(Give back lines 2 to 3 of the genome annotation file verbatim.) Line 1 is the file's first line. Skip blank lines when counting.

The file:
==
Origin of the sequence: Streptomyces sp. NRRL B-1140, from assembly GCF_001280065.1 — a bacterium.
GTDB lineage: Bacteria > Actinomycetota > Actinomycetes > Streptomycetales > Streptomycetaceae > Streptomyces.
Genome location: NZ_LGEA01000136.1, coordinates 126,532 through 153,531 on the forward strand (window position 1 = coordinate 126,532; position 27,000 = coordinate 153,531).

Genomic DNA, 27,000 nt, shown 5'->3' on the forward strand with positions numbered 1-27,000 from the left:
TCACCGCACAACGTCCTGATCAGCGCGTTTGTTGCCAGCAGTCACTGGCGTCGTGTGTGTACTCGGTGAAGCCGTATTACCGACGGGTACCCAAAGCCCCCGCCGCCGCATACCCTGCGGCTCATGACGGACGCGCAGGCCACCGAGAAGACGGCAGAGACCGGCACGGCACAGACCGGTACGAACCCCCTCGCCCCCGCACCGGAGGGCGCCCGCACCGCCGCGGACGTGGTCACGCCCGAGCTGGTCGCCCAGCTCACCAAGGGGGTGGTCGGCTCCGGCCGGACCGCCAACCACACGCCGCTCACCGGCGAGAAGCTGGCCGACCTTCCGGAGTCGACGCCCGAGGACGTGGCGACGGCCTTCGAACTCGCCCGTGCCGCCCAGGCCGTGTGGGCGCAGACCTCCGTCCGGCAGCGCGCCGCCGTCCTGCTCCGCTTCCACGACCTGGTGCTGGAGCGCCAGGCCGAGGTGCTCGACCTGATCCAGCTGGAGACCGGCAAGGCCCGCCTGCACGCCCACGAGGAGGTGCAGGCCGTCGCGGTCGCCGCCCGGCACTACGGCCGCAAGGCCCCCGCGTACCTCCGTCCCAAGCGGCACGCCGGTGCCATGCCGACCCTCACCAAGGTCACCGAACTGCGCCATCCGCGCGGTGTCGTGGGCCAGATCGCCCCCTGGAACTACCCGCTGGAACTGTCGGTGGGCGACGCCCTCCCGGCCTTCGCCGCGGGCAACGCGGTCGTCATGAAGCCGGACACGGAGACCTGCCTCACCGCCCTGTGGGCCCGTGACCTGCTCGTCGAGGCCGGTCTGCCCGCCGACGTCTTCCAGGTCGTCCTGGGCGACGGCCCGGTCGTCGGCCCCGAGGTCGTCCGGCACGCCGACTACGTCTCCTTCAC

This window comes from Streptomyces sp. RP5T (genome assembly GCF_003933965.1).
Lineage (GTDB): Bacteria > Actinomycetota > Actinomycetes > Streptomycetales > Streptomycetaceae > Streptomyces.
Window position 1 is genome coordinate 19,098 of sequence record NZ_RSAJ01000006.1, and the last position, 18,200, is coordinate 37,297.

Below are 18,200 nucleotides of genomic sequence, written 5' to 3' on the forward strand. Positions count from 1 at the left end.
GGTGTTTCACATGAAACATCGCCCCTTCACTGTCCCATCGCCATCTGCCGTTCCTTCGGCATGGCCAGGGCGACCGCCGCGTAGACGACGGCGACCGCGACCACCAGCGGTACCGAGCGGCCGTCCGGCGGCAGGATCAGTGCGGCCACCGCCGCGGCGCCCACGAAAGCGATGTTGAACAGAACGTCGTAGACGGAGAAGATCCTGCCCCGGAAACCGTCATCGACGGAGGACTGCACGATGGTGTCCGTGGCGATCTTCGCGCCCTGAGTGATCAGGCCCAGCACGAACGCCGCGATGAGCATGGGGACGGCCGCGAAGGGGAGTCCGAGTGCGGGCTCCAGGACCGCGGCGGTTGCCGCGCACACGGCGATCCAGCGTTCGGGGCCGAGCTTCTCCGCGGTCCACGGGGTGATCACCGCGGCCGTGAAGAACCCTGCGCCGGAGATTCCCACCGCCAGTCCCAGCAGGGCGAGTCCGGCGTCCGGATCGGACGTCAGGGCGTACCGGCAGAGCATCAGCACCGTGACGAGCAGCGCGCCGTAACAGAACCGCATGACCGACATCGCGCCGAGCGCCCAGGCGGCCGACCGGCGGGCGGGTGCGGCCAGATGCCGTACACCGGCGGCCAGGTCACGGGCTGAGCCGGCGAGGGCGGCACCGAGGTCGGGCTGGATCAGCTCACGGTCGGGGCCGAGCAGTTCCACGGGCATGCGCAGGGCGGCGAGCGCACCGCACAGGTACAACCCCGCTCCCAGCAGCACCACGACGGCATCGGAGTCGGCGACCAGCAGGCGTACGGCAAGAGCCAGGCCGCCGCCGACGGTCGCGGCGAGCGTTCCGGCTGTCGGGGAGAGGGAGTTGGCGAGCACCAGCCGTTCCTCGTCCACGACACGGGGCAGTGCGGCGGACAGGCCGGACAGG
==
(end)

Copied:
GTDB lineage: Bacteria > Actinomycetota > Actinomycetes > Streptomycetales > Streptomycetaceae > Streptomyces.
Genome location: NZ_LGEA01000136.1, coordinates 126,532 through 153,531 on the forward strand (window position 1 = coordinate 126,532; position 27,000 = coordinate 153,531).